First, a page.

Cytotoxicity was determined after supernatant collection using the MTT colorimetric method. Extracts showing sensitivity to cell lines with IC50 values > 100 μg/mL are considered not cytotoxic (Kuete, 2010). Five out of the six tested plant extracts had relatively low cytotoxicity (LC50 values ranging from 100 to 400 μg/mL) against the tested cell line except for the crude extract of P. capensis. This extract was cytotoxic against the U937 cell line with an IC50 value of 25 μg/mL (Table 1), but surprisingly it was non-cytotoxic to the THP-1 cells. Alkaloids are cytotoxic to various cell lines and have been isolated from the Psychotria genus (Martins et al., 2013). The cytotoxicity of the extract of P. capensis against U937 cells could be due to the presence of alkaloids. Interestingly, none of the tested crude extracts was cytotoxic to the THP-1 cell line with an IC50 values ranging from 188 to 761 μg/mL.
The levels of six different cytokines, IL-2, IL-4, IL-5, IL-10, IFN-γ, and TNF-α were measured using the CBA assay, a particle-based immunoassay combined with flow cytometry. LPS-stimulated U937 cells were treated with different concentrations of acetone crude extracts and rifampicin and the supernatants were collected after 48 h of exposure (Figure 1). P. capensis extracts were not included due to the cytotoxic effect observed on the cell line. Most of the Th1/Th2 cytokine secretion levels in the absence or presence of LPS was higher than the detection limits from the manufacturer (IL-2: 3.30 pg/mL; IL-4: 1.87 pg/mL; IL-5: 0.76 pg/mL; IL-10: 0.66 pg/mL; TNF-α: 1.61 pg/mL; IFN-γ: 7.79 pg/mL). The crude extracts of P. zombamontana significantly increased the expression of IFN-γ (12.91 pg/mL; P < 0.0001) while the expression observed for O. speciosus and P. lanceolata was not significant (P > 0.05). However, rifampicin significantly (P < 0.0001) inhibited the expression of this Th1 cytokine; IFN-γ compared to LPS-activated cells (Figure 1).
Figure 1. Controls: cells not stimulated with LPS (LPS -); cells stimulated with LPS, no treatment (LPS +). Effects of cytokine production in LPS-stimulated U937 cells treated for 48 h with varying concentration of five Rubiaceae crude extracts and rifampicin. Data are mean ± SD value. Statistical analysis was performed using Dunnett’s multiple comparisons test using two-way ANOVA. ∗P < 0.05, ∗∗∗P < 0.001, ∗∗∗∗P < 0.0001 versus LPS-stimulated cells only.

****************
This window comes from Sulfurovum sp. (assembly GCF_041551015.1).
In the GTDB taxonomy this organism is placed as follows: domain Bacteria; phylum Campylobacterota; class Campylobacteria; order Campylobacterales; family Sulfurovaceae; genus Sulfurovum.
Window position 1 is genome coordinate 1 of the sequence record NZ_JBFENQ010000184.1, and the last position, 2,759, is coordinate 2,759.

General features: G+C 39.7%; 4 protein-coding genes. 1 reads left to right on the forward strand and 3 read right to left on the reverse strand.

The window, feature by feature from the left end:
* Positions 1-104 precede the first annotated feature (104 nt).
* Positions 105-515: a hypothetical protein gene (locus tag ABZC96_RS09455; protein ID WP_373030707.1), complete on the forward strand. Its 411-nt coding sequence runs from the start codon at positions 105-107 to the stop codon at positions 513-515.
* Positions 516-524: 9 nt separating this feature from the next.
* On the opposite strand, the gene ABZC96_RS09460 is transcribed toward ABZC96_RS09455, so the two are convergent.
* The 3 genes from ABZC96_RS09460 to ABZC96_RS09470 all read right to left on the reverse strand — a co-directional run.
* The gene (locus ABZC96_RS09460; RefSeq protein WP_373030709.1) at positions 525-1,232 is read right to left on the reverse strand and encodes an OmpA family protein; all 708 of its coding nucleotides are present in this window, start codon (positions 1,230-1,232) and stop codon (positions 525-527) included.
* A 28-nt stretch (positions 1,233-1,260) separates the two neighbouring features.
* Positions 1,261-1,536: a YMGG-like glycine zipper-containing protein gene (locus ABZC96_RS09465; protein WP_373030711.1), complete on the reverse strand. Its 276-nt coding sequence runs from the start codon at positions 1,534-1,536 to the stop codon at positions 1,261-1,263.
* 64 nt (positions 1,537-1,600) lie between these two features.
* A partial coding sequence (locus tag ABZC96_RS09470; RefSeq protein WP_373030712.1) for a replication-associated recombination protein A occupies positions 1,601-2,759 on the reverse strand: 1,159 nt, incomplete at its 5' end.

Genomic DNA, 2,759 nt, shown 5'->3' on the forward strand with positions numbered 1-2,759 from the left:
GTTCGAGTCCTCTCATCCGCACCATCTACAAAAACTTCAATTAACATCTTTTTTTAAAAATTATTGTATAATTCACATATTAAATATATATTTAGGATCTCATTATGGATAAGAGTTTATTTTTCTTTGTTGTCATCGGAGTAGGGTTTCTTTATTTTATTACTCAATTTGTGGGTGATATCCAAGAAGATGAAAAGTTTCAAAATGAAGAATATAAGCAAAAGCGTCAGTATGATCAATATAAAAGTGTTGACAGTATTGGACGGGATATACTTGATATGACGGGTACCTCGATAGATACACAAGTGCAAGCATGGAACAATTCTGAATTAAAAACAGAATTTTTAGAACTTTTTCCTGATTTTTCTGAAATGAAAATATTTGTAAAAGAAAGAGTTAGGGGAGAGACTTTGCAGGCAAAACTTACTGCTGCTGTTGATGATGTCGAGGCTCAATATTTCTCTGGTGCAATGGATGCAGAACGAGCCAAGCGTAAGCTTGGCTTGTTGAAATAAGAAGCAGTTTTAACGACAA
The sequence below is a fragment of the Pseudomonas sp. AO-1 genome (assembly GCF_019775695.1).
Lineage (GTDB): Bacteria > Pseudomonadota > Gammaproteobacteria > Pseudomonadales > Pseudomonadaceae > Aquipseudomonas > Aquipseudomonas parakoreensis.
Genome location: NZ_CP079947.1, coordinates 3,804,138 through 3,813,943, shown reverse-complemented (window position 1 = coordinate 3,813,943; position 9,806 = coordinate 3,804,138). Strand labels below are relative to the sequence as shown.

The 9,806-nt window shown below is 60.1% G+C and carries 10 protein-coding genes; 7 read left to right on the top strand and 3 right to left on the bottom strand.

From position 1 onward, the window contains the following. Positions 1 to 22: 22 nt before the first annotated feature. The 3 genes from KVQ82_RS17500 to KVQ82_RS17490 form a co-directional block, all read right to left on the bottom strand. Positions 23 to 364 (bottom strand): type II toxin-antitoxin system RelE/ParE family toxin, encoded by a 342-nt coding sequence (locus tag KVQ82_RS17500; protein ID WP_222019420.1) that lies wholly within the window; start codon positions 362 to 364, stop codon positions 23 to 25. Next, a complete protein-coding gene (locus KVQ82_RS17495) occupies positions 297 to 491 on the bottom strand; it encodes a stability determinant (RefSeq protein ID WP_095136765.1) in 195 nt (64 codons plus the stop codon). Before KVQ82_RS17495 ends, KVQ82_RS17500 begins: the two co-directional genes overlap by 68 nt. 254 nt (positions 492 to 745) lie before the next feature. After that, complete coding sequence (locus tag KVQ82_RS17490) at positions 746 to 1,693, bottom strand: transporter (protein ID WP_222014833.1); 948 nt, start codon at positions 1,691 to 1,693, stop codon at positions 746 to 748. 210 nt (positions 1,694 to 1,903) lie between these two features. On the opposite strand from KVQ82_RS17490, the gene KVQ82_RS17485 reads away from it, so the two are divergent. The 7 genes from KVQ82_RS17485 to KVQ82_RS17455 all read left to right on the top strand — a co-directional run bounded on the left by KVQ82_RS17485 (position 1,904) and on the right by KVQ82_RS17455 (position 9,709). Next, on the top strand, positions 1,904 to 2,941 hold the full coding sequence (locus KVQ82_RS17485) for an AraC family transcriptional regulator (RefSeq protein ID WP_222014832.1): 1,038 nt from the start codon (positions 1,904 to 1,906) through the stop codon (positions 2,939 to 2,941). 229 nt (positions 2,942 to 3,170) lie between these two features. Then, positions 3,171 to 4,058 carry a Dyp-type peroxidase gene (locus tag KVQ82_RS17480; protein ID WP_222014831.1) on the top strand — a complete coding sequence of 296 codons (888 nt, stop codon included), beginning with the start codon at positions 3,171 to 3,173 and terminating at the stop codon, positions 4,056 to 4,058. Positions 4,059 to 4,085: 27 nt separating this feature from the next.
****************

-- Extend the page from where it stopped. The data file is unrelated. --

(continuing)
All the extracts significantly decreased the production of TNF-α (P < 0.0001) with the exception of C. triflora (54.69 pg/mL; P < 0.001) having a stimulatory effect relative to LPS-stimulated control. Also, acetone extracts of C. natalensis, C. triflora, O. speciosus, and rifampicin significantly suppressed the expression of pro inflammatory cytokine IL-2 (P < 0.0001). The inhibitory effect of the extracts of C. triflora and O. speciosus on Th2 cytokines; IL-4 and IL-5 was of statistical significance (P < 0.0001) when compared to LPS-stimulated cells except for P. zombamontana and rifampicin showing non-significant inhibitory effect of IL-5 (P > 0.05). Surprisingly, the expression of IL-10 was of significance for the extracts of O. speciosus (31.84 pg/mL), P. zombamontana (28.80 pg/mL), and rifampicin (32.50 pg/mL) all having P-values < 0.0001 while a significant decrease was observed for the extracts of C. natalensis (5.08 pg/mL), C. triflora (1.07 pg/mL), and P. lanceolata (5.59 pg/mL).
The THP-1 cells were exposed to varying concentrations of five of the plant extracts for either 24 or 48 h and apoptosis was measured using the annexin V-FITC/PI assay. However, the extracts of C. natalensis could not be assessed for its apoptosis inducing effects due to insufficient plant material. The treatment of THP-1 cells with the acetone extracts of five different Rubiaceae species led to an increase in the percentage of annexin V positive apoptotic cells at 24 and 48 h in comparison to the percentage of cells without treatment (control or 0 μg/mL) in a dose- and time-dependent manner. It was observed that the addition of the crude extracts of C. triflora and P. capensis at 20, 50, and 100 μg/mL to the cell culture medium induced apoptosis in a time- and dose-dependent manner (Figures 2, 3). A necrotic effect (65–85%) higher than that of the positive control (3%) was observed for the extracts of O. speciosus and P. lanceolata at 50 and 100 μg/mL while at a non-cytotoxic concentration (20 μg/mL), a lower necrotic effect (<1%) was observed as depicted in Figure 4 which is a bar graph representing the cumulative results of five of the extracts.